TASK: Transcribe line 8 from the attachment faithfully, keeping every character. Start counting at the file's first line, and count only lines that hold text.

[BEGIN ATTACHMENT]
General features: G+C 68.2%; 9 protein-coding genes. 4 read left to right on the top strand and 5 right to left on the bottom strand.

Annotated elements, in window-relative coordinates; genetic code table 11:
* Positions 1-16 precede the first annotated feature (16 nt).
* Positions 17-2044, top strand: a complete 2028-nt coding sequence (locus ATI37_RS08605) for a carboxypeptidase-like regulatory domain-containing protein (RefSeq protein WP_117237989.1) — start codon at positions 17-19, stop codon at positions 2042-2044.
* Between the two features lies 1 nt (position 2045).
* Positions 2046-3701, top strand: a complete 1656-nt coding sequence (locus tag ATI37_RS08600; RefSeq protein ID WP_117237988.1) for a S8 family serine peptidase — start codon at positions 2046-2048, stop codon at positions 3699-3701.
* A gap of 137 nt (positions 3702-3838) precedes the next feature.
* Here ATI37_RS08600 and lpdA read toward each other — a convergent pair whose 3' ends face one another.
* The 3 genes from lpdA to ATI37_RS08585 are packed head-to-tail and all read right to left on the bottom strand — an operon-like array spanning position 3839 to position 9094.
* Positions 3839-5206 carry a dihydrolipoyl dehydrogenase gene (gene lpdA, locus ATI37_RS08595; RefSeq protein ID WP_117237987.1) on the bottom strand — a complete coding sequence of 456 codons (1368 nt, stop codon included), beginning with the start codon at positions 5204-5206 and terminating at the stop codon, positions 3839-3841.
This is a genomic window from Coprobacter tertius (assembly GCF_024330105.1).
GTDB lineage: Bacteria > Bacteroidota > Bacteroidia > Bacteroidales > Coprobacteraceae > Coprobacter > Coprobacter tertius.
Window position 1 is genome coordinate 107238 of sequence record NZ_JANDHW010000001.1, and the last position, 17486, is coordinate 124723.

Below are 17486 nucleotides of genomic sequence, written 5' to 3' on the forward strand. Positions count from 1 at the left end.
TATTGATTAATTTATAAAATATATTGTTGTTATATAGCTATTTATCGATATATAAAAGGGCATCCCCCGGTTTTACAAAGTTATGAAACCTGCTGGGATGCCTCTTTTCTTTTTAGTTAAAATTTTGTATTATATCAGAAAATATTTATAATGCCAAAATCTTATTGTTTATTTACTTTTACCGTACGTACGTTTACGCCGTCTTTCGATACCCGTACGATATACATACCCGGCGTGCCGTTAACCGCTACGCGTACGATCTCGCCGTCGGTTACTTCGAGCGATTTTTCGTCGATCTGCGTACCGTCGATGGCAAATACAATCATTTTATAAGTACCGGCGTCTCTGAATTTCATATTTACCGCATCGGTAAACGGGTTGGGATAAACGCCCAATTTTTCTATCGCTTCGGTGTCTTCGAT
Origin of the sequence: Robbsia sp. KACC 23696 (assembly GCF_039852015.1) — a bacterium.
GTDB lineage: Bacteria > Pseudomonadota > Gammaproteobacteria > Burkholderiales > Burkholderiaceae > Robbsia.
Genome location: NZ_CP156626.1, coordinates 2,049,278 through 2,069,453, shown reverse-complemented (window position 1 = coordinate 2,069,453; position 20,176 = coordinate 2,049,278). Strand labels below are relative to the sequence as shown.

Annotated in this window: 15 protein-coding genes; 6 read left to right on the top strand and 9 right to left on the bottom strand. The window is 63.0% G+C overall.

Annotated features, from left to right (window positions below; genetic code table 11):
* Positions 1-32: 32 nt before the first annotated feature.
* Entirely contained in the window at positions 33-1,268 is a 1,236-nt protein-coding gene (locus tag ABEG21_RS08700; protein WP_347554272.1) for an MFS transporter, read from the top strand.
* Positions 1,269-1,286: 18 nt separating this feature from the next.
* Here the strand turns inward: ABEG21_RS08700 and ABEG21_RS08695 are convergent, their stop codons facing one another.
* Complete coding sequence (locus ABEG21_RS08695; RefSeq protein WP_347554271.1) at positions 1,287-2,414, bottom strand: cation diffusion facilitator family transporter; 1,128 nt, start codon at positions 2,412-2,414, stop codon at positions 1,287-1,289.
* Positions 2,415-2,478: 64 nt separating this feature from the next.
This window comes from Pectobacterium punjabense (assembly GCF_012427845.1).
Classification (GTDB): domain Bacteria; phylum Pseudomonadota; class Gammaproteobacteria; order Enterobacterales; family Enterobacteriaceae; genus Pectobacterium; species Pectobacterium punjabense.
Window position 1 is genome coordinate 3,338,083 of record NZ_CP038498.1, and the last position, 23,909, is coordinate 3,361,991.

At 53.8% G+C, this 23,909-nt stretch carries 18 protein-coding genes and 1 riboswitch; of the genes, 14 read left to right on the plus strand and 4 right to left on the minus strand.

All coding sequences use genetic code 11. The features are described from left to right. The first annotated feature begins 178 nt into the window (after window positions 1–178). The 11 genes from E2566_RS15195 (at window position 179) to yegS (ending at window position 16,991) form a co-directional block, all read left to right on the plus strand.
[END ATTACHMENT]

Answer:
* Here ATI37_RS08600 and lpdA read toward each other — a convergent pair whose 3' ends face one another.